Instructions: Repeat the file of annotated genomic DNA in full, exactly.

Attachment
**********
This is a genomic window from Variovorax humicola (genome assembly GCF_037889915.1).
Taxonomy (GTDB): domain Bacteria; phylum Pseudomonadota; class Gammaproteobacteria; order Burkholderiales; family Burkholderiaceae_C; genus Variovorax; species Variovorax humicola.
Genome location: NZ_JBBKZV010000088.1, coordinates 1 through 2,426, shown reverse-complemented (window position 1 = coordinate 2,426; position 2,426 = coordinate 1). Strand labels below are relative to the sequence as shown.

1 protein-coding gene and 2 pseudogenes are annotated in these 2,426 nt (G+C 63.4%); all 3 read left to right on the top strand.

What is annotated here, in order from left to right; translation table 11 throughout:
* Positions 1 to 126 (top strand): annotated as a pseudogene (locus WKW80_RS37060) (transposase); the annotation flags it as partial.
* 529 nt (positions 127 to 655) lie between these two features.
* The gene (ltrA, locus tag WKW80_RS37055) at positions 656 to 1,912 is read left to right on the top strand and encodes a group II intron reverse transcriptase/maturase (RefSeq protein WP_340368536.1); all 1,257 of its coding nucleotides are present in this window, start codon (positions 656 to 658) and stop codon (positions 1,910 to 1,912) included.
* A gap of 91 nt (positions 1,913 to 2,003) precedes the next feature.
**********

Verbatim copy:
This is a genomic window from Variovorax humicola (genome assembly GCF_037889915.1).
Taxonomy (GTDB): domain Bacteria; phylum Pseudomonadota; class Gammaproteobacteria; order Burkholderiales; family Burkholderiaceae_C; genus Variovorax; species Variovorax humicola.
Genome location: NZ_JBBKZV010000088.1, coordinates 1 through 2,426, shown reverse-complemented (window position 1 = coordinate 2,426; position 2,426 = coordinate 1). Strand labels below are relative to the sequence as shown.

1 protein-coding gene and 2 pseudogenes are annotated in these 2,426 nt (G+C 63.4%); all 3 read left to right on the top strand.

What is annotated here, in order from left to right; translation table 11 throughout:
* Positions 1 to 126 (top strand): annotated as a pseudogene (locus WKW80_RS37060) (transposase); the annotation flags it as partial.
* 529 nt (positions 127 to 655) lie between these two features.
* The gene (ltrA, locus tag WKW80_RS37055) at positions 656 to 1,912 is read left to right on the top strand and encodes a group II intron reverse transcriptase/maturase (RefSeq protein WP_340368536.1); all 1,257 of its coding nucleotides are present in this window, start codon (positions 656 to 658) and stop codon (positions 1,910 to 1,912) included.
* A gap of 91 nt (positions 1,913 to 2,003) precedes the next feature.